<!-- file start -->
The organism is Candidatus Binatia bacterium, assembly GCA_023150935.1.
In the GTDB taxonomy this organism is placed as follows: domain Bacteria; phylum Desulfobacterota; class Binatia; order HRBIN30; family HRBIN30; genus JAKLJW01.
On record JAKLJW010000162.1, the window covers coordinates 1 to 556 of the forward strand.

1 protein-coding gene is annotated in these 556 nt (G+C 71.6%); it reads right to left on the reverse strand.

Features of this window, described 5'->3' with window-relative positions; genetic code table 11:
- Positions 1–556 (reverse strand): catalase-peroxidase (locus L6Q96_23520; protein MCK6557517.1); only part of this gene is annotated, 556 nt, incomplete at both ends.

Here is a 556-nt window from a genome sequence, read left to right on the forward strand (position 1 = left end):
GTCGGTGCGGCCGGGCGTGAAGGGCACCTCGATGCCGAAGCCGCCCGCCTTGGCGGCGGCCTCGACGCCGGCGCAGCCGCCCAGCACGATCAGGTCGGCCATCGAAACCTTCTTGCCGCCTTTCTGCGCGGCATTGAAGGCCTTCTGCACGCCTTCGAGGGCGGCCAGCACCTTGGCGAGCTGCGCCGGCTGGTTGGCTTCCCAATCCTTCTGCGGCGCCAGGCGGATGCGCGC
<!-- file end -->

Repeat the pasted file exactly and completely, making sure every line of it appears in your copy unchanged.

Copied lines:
The organism is Candidatus Binatia bacterium, assembly GCA_023150935.1.
In the GTDB taxonomy this organism is placed as follows: domain Bacteria; phylum Desulfobacterota; class Binatia; order HRBIN30; family HRBIN30; genus JAKLJW01.
On record JAKLJW010000162.1, the window covers coordinates 1 to 556 of the forward strand.

1 protein-coding gene is annotated in these 556 nt (G+C 71.6%); it reads right to left on the reverse strand.

Features of this window, described 5'->3' with window-relative positions; genetic code table 11:
- Positions 1–556 (reverse strand): catalase-peroxidase (locus L6Q96_23520; protein MCK6557517.1); only part of this gene is annotated, 556 nt, incomplete at both ends.

Here is a 556-nt window from a genome sequence, read left to right on the forward strand (position 1 = left end):
GTCGGTGCGGCCGGGCGTGAAGGGCACCTCGATGCCGAAGCCGCCCGCCTTGGCGGCGGCCTCGACGCCGGCGCAGCCGCCCAGCACGATCAGGTCGGCCATCGAAACCTTCTTGCCGCCTTTCTGCGCGGCATTGAAGGCCTTCTGCACGCCTTCGAGGGCGGCCAGCACCTTGGCGAGCTGCGCCGGCTGGTTGGCTTCCCAATCCTTCTGCGGCGCCAGGCGGATGCGCGC